What does Ruth 3:12 mean?
ESV: And now it is true that I am a redeemer. Yet there is a redeemer nearer than I.
NIV: Although it is true that I am a guardian-redeemer of our family, there is another who is more closely related than I.
NASB: But now, although it is true that I am a redeemer, yet there is also a redeemer more closely related than I.
CSB: Yes, it is true that I am a family redeemer, but there is a redeemer closer than I am.
NLT: But while it’s true that I am one of your family redeemers, there is another man who is more closely related to you than I am.
KJV: And now it is true that I am thy near kinsman: howbeit there is a kinsman nearer than I.
NKJV: Now it is true that I am a close relative; however, there is a relative closer than I.
Verse Commentary:
Naomi returned to Bethlehem from Moab after the deaths of her husband and sons; her Moabite daughter-in-law, Ruth, insisted on accompanying her (Ruth 1). Ruth has spent the last two months gleaning from the fields of Boaz (Ruth 2:23). Naomi mentioned in passing that Boaz is a "redeemer"—he is a relative of Elimelech, Naomi's late husband, so he has the responsibility of buying Elimelech's land from the man he sold it to when they went to Moab (Leviticus 25:25–28, 47–49; Ruth 2:20). But Boaz mentions that Elimelech has a nearer relative who has the first right of refusal.

As the harvest was finishing up, Naomi told Ruth to take off her widow's clothes and present herself to Boaz as a potential wife (Ruth 3:3). Naomi knows Bethlehem well—she must know about this other redeemer. So why did Naomi send Ruth to Boaz? Because Naomi's priority is that Ruth find a good husband where she can find rest (Ruth 3:1)—this has always been her priority (Ruth 1:9). Kinsmen-redeemers have nothing to do with marriage, only land.

It doesn't occur to Naomi to arrange for a levirate marriage (Deuteronomy 25:5–6). Boaz is not the brother of Elimelech or Elimelech's son, and apparently neither is this other redeemer. They aren't obliged under the law to provide Elimelech with an heir. It's Ruth who decides Naomi needs an heir and Boaz is close enough. She combines the responsibilities of kinsman-redeemer and levirate brother. Boaz is so impressed with Ruth's willingness to do whatever it takes to restore Naomi's honor that he agrees.

The problem is this other kinsman. In fact, his existence may be why Boaz didn't offer to buy Elimelech's land when Naomi first arrived. Undoubtedly, Ruth would gratefully marry Boaz because of who he is, but Boaz knows he's not her first priority. He promises to do what it takes to fulfill her wishes: find a man to buy the land and give her a son.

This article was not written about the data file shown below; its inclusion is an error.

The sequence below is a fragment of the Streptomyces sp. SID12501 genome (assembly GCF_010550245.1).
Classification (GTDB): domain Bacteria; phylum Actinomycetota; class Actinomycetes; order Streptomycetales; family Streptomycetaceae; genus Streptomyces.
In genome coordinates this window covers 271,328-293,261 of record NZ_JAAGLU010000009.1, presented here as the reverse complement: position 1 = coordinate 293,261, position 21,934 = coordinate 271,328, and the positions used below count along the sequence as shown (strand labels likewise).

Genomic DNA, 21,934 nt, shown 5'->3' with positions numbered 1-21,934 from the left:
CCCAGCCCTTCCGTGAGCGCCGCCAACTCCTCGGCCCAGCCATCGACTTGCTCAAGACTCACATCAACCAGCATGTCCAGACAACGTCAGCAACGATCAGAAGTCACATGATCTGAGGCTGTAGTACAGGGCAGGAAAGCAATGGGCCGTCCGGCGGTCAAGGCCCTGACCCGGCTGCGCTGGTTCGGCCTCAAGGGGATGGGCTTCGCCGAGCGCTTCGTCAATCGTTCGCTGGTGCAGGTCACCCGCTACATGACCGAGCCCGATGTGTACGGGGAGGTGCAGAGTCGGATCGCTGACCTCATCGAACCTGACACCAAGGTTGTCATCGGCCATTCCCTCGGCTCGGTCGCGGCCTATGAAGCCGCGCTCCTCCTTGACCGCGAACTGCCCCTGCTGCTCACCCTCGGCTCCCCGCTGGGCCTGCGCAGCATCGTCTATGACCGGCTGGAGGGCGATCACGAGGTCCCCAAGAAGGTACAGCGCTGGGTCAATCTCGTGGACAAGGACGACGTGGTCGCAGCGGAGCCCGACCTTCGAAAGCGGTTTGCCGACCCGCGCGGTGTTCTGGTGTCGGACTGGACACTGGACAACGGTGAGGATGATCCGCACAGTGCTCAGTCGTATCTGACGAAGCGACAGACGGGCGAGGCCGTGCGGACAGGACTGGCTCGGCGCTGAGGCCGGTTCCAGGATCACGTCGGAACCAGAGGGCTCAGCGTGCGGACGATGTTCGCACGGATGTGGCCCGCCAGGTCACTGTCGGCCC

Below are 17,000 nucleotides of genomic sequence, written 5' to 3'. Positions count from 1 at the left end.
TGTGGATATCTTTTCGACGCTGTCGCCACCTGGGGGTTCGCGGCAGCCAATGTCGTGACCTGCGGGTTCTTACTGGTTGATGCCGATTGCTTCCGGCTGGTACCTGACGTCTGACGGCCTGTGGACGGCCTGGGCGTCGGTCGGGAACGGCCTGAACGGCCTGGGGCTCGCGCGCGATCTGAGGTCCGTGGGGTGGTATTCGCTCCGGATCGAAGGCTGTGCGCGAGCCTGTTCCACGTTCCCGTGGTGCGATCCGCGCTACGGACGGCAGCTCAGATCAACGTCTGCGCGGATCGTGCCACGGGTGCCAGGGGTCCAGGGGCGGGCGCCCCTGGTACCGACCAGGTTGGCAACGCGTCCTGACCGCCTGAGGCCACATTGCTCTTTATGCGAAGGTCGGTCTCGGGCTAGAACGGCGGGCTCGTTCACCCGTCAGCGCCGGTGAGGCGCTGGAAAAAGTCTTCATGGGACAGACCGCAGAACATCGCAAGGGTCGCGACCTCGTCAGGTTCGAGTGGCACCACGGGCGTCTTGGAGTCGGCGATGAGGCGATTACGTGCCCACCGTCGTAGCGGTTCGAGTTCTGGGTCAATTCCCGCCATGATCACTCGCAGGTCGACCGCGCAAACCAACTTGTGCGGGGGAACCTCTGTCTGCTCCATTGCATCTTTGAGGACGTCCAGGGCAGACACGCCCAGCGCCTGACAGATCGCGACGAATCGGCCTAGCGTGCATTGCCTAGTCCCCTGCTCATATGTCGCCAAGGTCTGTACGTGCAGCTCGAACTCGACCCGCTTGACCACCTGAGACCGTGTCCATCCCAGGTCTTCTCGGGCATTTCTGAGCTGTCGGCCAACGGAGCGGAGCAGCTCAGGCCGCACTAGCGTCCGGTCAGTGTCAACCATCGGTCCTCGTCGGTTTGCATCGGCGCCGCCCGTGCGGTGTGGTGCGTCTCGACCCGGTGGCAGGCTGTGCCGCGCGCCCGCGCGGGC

Verse Context:
In Ruth 3:10–15, Boaz presents his plan to make Ruth's plan come to fruition. She has asked him to be Naomi's kinsman-redeemer, to buy Naomi's land and provide for her needs. Ruth has also proposed marriage and asked Boaz to give Naomi an heir who will inherit the land. Boaz is humbled by Ruth's dedication to her mother-in-law, but there's a problem—he is not the closest relative. He has to offer the plan to another man. If that man refuses, he will do everything Ruth says.
Chapter Summary:
In Ruth 3, Naomi schemes to find Ruth a good husband, as was always her hope (Ruth 1:9). She tells Ruth how to propose to Boaz. When Boaz has fallen asleep after a long and joyful day of winnowing grain, Ruth is to gently awaken him and make her proposal. Ruth goes beyond Naomi's instruction, however. Boaz understands that Ruth expects him to buy Naomi's land and give her an heir to re-inherit it. He praises Ruth for her devotion to her mother-in-law, but there is another relative who is closer. In the next chapter, Boaz dispenses with his rival and marries Ruth.
Chapter Context:
Ruth 3 is the wind-up to the climax of the story. Ruth and Naomi returned to Bethlehem from Moab two months prior. Boaz, a relative of Naomi's late husband, has allowed Ruth to harvest enough grain to last the women a year (Ruth 1—2). Now that their physical needs are addressed, Naomi wants Ruth married to Boaz. Ruth wants Boaz to provide an heir for Naomi. Boaz is again impressed with Ruth's self-sacrifice and agrees (Ruth 3). After negotiating with a closer relative, Boaz marries Ruth and gives Naomi a son. That son becomes King David's grandfather (Ruth 4).
Book Summary:
Though set in a time of violence and tragedy, the book of Ruth tells one of Scripture’s most uplifting stories. Naomi, an Israelite, leaves her home during a famine. While away, in Moab, her husband and sons die. Naomi convinces one of her Moabite daughters-in-law to leave her and seek a new life. The other, Ruth, refuses, declaring her love and loyalty to Naomi. When the pair return to Israel, they encounter Boaz. This man is both kind and moral; his treatment of Ruth secures Naomi’s future and becomes part of king David’s ancestry.
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